The study also found statistically significant gender differences in willingness to pay for cybercafés and telecenters in Brazil and Ghana. In each of those cases, men stated a higher willingness to pay than women. And for Bangladesh, Brazil, and Ghana, men were willing to pay more for all venues than women were. However, there was no statistically significant gender difference in any country in willingness to pay for libraries. Table 8.6 summarizes the findings.
|Table 8.6: Non-user willingness to pay, by gender and country|
|Note: * P < .1. ** P < .05.|
For the surveyed countries with greater per capita income, libraries ranked above other venues in non-user willingness to pay. In Brazil and Chile, non-users valued libraries higher than cybercafés and telecenters — the reverse of the pattern in Bangladesh, Ghana, and the Philippines. One reason for this might be that public services, including public libraries, are better in wealthier countries, and therefore individuals value them more highly. In less wealthy countries, on the other hand, libraries are relatively scarce and therefore less familiar to non-users. Here, the private sector provides public access in the form of cybercafés, and greater familiarity with these services results in a higher public valuation.
|Table 8.7: Gross domestic product (GDP) per capita|
|Source: World Bank: http://data.worldbank.org/indicator/NY.GDP.PCAP.CD|
Another characteristic shared by Brazil and Chile, as higher-income countries, is that a high percentage of the total population uses the internet. Chilean internet usage in 2009 was estimated at 41%, and in Brazil at 38%. One hypothesis is that in a society that is broadly familiar with ICT services, individuals value public access highly even if they do not use the venues themselves.
|Table 8.8: Population, internet users, and percentage of the population online (2009)|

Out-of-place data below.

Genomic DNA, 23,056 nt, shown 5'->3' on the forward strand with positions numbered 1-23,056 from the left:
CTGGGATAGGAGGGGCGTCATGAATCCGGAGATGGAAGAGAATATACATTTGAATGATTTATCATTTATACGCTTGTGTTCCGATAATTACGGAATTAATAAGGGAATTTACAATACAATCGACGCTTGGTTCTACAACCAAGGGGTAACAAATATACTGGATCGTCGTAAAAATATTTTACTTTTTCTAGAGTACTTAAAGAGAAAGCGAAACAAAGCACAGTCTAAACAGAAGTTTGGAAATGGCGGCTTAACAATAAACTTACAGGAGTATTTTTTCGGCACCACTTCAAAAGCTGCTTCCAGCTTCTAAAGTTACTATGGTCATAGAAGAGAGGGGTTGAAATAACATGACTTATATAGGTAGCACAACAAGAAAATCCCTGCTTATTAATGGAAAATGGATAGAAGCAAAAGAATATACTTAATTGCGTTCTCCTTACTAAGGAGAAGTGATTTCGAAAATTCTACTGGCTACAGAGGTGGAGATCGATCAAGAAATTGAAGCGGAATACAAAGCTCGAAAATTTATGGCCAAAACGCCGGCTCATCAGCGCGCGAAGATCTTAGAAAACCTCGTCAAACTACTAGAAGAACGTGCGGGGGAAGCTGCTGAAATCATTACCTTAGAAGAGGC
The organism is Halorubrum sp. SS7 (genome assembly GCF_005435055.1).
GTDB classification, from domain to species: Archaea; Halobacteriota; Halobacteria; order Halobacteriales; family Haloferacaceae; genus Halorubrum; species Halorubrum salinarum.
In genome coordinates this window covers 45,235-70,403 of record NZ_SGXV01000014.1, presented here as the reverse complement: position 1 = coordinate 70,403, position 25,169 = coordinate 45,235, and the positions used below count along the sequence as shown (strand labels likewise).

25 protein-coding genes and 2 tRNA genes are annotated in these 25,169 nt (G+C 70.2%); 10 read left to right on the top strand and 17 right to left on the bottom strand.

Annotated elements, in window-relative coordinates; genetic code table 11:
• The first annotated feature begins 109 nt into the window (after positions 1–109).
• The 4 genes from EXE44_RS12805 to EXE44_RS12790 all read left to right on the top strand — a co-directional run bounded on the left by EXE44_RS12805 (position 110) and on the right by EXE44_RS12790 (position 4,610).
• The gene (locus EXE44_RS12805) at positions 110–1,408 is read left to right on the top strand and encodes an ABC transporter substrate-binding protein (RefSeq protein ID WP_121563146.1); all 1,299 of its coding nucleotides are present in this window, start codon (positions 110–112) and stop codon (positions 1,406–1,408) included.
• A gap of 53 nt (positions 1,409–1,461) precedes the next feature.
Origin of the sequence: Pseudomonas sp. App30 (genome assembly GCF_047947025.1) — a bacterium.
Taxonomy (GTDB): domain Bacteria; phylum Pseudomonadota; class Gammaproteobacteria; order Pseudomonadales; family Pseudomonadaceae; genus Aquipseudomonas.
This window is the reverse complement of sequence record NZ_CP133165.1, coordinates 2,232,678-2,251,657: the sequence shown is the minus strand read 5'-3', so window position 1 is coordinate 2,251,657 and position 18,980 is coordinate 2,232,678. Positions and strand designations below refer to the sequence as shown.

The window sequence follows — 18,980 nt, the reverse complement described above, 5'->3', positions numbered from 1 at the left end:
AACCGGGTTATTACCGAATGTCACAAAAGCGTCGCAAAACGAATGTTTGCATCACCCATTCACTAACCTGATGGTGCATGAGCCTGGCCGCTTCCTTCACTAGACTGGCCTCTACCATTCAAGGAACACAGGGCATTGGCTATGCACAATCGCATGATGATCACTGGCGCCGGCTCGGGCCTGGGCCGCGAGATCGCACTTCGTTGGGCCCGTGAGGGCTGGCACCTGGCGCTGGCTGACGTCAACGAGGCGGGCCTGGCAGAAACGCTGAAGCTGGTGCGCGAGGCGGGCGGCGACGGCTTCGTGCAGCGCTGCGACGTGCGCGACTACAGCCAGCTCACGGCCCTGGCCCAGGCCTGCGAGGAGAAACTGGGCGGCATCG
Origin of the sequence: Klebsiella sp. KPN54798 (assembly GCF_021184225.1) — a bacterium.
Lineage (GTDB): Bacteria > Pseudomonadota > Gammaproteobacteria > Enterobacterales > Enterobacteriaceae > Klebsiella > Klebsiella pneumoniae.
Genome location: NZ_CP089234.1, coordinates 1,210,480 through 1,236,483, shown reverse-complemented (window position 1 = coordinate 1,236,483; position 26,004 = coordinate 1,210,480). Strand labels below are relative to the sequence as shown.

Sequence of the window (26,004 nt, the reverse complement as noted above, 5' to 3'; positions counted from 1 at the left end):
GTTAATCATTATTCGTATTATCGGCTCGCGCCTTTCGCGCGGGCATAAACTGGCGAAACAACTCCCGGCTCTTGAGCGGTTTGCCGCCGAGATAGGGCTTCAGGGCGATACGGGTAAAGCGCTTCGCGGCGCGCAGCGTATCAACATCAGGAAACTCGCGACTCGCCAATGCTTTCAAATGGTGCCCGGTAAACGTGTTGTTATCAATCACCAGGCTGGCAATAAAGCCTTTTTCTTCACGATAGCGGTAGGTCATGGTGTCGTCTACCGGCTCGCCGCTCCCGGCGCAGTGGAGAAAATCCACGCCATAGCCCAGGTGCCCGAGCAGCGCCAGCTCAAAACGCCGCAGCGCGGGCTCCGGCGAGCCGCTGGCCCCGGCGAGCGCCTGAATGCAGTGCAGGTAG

|Population||Internet Users||Users (%)|
|Source: Population and internet usage statistics from the CIA World Factbook. Accessed Sept. 2012: https://www.cia.gov/library/publications/the-world-factbook/rankorder/2153rank.html|
Libraries in Bangladesh were the by far the least valued public access venue, with a stated willingness to pay of just $2.02 PPP. The low valuation may reflect a general lack of familiarity with the services that a library provides: Bangladesh had an internet usage rate of only 0.4% in 2009. The low willingness to pay for library services in this case indicates the internal validity of the survey: where publicly provided services are relatively unknown, they ranked lower than privately operated services in willingness to pay.
In countries with low per capita income, non-users assign greater value to cybercafés than to other public access venues. If per capita GDP is used as a predictor of the level of provision of social services, such as public libraries, a working hypothesis would be that lower income countries tend to value cybercafés over public libraries in part because of lack of familiarity with libraries. These data also suggest the need for research on the provision of public (social) services more generally, investigating the relationships among the revenue model, the level of service provision, and the public’s stated willingness to pay for public services. For example, where paying for social services is not a norm, it may be that users assign low valuation because they reject the payment vehicle as opposed to rejecting the provision of the service.
Summary of non-user survey findings